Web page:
Two days after the procedure, Lisa was discharged from UNC Hospitals to continue her recovery from home. “Holding myself up straight was a challenge,” she says, as well as figuring out how to lie down comfortably to sleep. But going forward, “every day I felt just a little bit better,” she says. She had her first follow-up appointment two weeks after the surgery and was doing great. After about eight weeks, she returned to the cardio and weightlifting exercises she was doing before the surgery.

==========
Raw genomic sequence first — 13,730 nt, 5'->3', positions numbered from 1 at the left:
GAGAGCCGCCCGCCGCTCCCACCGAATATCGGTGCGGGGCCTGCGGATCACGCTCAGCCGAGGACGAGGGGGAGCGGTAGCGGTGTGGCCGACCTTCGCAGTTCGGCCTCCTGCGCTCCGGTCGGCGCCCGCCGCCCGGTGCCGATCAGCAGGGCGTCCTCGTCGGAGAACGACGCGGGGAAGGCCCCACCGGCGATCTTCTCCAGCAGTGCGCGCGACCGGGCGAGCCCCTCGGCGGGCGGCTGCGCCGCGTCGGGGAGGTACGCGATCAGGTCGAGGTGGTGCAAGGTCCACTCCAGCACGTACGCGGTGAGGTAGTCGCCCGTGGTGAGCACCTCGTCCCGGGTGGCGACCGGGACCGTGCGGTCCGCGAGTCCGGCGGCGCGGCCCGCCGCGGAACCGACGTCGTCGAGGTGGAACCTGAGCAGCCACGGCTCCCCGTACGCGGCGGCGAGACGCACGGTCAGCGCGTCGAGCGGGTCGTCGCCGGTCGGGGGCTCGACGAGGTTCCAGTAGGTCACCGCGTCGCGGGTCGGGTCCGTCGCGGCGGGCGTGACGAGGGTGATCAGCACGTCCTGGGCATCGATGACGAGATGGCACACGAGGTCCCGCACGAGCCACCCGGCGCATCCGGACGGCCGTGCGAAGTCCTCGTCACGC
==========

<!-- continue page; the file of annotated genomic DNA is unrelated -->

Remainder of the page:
Barry continued to improve, with regular check-ins with his transplant team as he healed. He started taking about 20 medications, including anti-rejection drugs so his body wouldn’t try to attack the new organ. Now, he’s down to about half that number of drugs, and he says it’s wonderful to get his strength back.

Reflecting on the experience months later, Lisa says she would encourage others to consider a living kidney donation, and other hospitals to consider remote donation for future transplants. Barry wishes he had another kidney so he could donate to someone else.

“It’s amazing,” he says. “It’s life! It’s another shot at life. My daughter, she saved my life.”

As for Lisa, “I don’t feel like a hero,” she says. “I just want to kick back with my pops when I’m back in New York.”